The impending doom of the world and a battle of good versus evil will come to Texas State when Snout Productions premieres “The Storybook” Saturday evening on campus.
Debuting in 2009 with “It’s Over,” Snout Productions began a trilogy about a battle at the world’s end. The first film tells of Lucifer recruiting soldiers on Earth for the battle of Armageddon. “The Storybook” will show audiences the beginnings of Armageddon’s toll on those on Earth.
“It’s exciting to watch the changes in the characters and their development,” said Angela Finley, one of the film’s returning cast and crew. “My character goes from being relatively innocent to doing things she’d never normally do.”
In addition to character development, “The Storybook” will present a sharper cinematic look than its predecessor, giving the series a more professional touch and standard.
“The production value is definitely better,” said Caleb Straus, the film’s writer, director, producer and editor. “We used the same equipment in a more sophisticated way this time around.”
The improvement in the series’ production value is one of many attributes Straus and Dustin Johnson, Snout Productions co-founder and crew member, sought to give their growing fan base.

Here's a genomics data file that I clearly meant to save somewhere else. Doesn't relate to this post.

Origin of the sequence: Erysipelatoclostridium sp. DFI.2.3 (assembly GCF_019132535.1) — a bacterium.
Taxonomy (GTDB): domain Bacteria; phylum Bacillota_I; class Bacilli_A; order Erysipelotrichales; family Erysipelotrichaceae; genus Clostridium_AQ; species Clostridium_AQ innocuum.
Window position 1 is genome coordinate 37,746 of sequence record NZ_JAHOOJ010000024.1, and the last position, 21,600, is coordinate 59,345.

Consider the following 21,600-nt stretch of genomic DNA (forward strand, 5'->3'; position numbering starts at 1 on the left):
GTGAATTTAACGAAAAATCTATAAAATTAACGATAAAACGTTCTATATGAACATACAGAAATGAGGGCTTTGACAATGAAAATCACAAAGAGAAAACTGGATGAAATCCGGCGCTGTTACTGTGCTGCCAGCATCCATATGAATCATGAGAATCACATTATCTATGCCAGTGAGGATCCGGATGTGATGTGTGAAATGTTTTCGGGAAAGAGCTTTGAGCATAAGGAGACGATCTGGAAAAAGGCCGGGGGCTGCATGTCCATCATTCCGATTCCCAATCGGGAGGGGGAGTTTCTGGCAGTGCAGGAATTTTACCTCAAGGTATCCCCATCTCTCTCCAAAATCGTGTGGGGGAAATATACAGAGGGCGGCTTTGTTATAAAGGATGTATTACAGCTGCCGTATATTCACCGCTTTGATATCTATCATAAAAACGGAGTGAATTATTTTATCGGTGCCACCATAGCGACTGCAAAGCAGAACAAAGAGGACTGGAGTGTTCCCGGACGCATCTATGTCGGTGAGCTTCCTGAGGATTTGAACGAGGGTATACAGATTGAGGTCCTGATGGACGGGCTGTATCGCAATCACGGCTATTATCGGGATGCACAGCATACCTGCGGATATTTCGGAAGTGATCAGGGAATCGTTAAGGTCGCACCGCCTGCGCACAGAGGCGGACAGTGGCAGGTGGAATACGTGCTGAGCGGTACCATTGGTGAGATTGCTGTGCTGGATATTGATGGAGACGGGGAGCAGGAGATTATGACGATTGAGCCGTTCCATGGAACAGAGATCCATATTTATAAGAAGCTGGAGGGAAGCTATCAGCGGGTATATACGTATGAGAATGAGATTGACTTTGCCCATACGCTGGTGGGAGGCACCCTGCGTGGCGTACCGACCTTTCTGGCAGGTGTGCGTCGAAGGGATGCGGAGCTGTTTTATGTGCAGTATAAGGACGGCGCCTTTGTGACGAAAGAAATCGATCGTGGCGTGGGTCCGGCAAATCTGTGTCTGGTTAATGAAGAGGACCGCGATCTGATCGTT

Since the series’ conception, both Straus and Johnson have striven to produce films that are not unique solely to the art form, but the industry as well.
“It’s so fundamentally anti-commercial,” Straus said. “We’re going into a bunch of stuff that some people wouldn’t touch with a 10-foot pole.”
Critics who viewed the first film in the series weren’t able to place a finger on where “It’s Over” stands in terms of genre. “The Storybook” will continue this trend.
“(‘The Storybook’ is) a very different kind of movie,” Johnson said. “It has drama and action moments, but it’s very artsy at times too.”
Johnson and Straus feel “The Storybook” exceeds its predecessor and will become a staple for the series and Snout Productions. Straus expressed the company’s premise is not to be limited by a single medium and uniting the art and its creators is the primary goal.
“Every opportunity to get our name out there is good for us,” Straus said. “I hope (this series) puts me in a position where I can do what I want and puts Snout Productions on the map.”
Production on the third film of the series, titled “It’s Over: Nephilim,” will begin following the premiere and reception of “The Storybook.” In addition, the series includes a planned graphic novel titled “It’s Over: Tribulations,” which chronologically takes place between the first two films.
An online multi-media miniseries titled “It’s Over: Chronicles” is currently running on Snout Productions’ website.
The premiere of “The Storybook” will be a free, public event hosted in room 206 of the Theatre Building on Saturday at 7:30 p.m.